43. Brophy M, Barrow C. Health problems of the neonate. In: Glasper EA, Richardson J, editors. A Textbook of Children's and Young People's Nursing. 1st ed. Edinburgh: Churchill Livingstone Elsevier; 2006. p. 623-636.
    44. Nixon JW. Family cohesion in families with an impaired child. Brisbane: Department of Social and Preventive Medicine, University of Queensland;1988.
    45. Narula A. What is 80/20 rule? 2008 (cited 2010 June 15). Available from: http://80-20presentationrule.com/whatisrule.html.
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    Appendix I JBI Critical Appraisal tools

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    Quasi-Experimental studies

    Table

    Table

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    APPENDIX II Family Centredness Score Form

    Table

    Table

    Table

    Table

    Instructions for Applying the Form

    Q1:

    Include any health care intervention that aims to promote the family-centred model of care during a child's hospitalisation. Only studies which provide clear evidence that the family and/or child were actively involved in the planning and/or delivery of healthcare during the child's hospitalisation will be considered for inclusion in this review.

    For the purposes of the review, the minimum criteria for active involvement will include evidence of collaboration between health carers and the family and/or child in the planning and/or delivery of care as soon as possible after admission, or during the preadmission period. Included studies must also compare family-centred models with standard model of care.

    Types of interventions could include:

    • Environmental interventions as evidenced by collaboration with the family and/or child in the design or redevelopment of facilities to provide an environment that maximises parental involvement and enhances child recovery and/or convalescence, care-by-parent units, privacy areas;
    • Family-centred policies which may include open visiting hours for siblings or extended family, parent participation in their child's care to the extent they choose (for example, feeding, bathing);
    • Communication interventions could include parental presence and participation at daily interdisciplinary ward rounds and family conferences to plan future care, developing collaborative care pathways where both parent and/or child and health carer document issues and progress, reorganisation of health care to provide continuity of care-giver (such as, primary nursing), shared medical records, local hospital based interpreters;
    • Educational interventions could include structured educational sessions for parents of technologically dependant children, continuing education programs to equip staff to provide care within a family-centred framework, preadmission programs;
    • Family support interventions such as flexible charging schemes for poor families, referrals to other hospital or community services (such as, social workers, chaplains, patient representatives, mental health professionals, home health care, rehabilitation services), facilitating parent-to-parent support.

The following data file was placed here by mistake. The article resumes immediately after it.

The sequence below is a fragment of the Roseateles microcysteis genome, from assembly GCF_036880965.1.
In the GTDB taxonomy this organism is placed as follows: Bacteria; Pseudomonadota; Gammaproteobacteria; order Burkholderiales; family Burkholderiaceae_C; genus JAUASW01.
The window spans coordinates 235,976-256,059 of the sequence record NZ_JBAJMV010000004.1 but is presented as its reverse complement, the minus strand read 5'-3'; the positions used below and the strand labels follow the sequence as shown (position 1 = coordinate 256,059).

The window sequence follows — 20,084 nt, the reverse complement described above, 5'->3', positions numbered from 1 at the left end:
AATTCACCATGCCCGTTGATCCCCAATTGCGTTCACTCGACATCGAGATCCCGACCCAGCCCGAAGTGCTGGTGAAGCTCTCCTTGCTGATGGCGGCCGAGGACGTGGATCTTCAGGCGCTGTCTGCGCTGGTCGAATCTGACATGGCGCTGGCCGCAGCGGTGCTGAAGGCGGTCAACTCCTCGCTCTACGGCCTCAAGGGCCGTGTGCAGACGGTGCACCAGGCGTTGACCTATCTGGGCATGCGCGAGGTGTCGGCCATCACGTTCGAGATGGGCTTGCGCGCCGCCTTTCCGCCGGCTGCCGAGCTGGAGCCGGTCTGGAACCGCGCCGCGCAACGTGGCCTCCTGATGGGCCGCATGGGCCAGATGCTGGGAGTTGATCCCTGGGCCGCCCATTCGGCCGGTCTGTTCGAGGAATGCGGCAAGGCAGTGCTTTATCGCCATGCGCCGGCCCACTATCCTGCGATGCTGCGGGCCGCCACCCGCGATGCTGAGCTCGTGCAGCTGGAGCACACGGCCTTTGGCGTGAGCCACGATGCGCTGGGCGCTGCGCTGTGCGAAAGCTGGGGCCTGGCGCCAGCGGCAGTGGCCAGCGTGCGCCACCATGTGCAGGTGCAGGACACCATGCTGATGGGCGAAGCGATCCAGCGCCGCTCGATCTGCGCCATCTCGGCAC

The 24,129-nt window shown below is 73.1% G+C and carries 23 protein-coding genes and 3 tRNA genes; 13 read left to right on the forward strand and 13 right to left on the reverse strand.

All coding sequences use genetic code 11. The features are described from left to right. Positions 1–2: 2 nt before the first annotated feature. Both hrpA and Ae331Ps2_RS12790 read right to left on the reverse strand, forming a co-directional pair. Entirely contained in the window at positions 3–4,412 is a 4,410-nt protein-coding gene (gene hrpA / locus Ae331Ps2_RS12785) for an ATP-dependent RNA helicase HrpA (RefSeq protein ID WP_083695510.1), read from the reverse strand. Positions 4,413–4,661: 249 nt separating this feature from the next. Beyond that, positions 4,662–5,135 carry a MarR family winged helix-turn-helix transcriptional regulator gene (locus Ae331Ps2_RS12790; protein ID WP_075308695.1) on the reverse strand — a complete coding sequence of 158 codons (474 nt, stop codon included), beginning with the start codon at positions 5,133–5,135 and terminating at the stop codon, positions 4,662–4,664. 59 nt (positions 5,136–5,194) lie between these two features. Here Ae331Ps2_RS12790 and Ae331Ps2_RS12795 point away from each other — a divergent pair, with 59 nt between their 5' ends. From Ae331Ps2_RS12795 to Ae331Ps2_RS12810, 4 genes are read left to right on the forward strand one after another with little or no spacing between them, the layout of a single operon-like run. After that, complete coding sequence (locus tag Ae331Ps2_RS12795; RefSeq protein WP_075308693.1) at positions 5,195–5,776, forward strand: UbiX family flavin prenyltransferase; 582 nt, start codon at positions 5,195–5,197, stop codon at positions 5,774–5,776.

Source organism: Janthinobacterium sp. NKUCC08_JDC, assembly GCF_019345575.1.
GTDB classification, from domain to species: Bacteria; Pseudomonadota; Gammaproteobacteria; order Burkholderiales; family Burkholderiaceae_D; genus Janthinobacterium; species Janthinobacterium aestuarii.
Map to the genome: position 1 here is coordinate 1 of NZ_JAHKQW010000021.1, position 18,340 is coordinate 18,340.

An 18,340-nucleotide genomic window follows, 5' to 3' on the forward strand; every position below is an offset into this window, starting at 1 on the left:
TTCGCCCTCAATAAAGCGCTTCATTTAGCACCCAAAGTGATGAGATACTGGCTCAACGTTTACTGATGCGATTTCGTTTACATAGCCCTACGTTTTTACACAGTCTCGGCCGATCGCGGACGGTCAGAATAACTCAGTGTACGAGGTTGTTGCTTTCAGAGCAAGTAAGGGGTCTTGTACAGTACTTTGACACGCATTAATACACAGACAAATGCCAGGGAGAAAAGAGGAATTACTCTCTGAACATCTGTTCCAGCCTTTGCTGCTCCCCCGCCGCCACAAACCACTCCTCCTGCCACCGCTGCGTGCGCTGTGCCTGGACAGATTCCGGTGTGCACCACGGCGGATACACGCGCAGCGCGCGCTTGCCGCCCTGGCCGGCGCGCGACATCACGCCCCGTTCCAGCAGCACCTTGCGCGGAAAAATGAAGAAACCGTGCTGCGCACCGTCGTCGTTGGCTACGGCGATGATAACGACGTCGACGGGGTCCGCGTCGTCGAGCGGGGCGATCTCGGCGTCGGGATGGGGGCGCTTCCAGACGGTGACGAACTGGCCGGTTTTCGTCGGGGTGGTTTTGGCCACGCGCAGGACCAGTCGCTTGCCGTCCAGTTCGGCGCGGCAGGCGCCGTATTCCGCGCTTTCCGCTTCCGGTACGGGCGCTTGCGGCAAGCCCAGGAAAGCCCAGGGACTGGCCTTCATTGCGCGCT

EXCLUDE Studies where there is no clear evidence of collaboration between the family and/or child and health care provider in the planning and/or delivery of care. Such studies could include parental presence during health care procedures such as routine examinations, anaesthetic induction, venipuncture and post-anaesthetic recovery, bereavement team/protocols, because singular interventions such as parental presence without any collaboration, communication etc does not meet the holism of FCC.

    Studies which examine parental presence for a singular procedure, for the same reason. As an example, parental presence for anaesthesia induction might occur in the OR, but there's nothing to say that the same hospital will let parents be involved in any other aspect of the child's care. Similarly, a study that examines parental presence for venepuncture is not studying FCC, rather it is only parental presence for a specific reason.

    Q2: Scoring Criteria for Family Centredness

    0 Article includes no evidence that the author(s) either implicitly or explicitly addressed, endorsed, or advocated adoption of adherence to the elements of FCC.

    1 Article includes a minimal amount of implicit evidence that the author(s) advanced adoption or support of the elements of FCC.

    2 Article includes numerous instances of implicit evidence that the author(s) advanced adoption or support of the elements of FCC.

    3 Article includes a minimal amount of explicit evidence that the author(s) advanced adoption or support of the elements of FCC.

    4 Article includes numerous instances of explicit evidence that the author(s) advanced adoption or support of the elements of FCC.

    Explicit evidence = an element was clearly stated and distinctly expressed

    Implicit evidence = If it could be inferred that the author(s) descriptions, arguments etc. were consistent with the intent of the elements of FCC

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    Appendix III JBI Mastari data extraction tool for all study designs.

    Table

    Table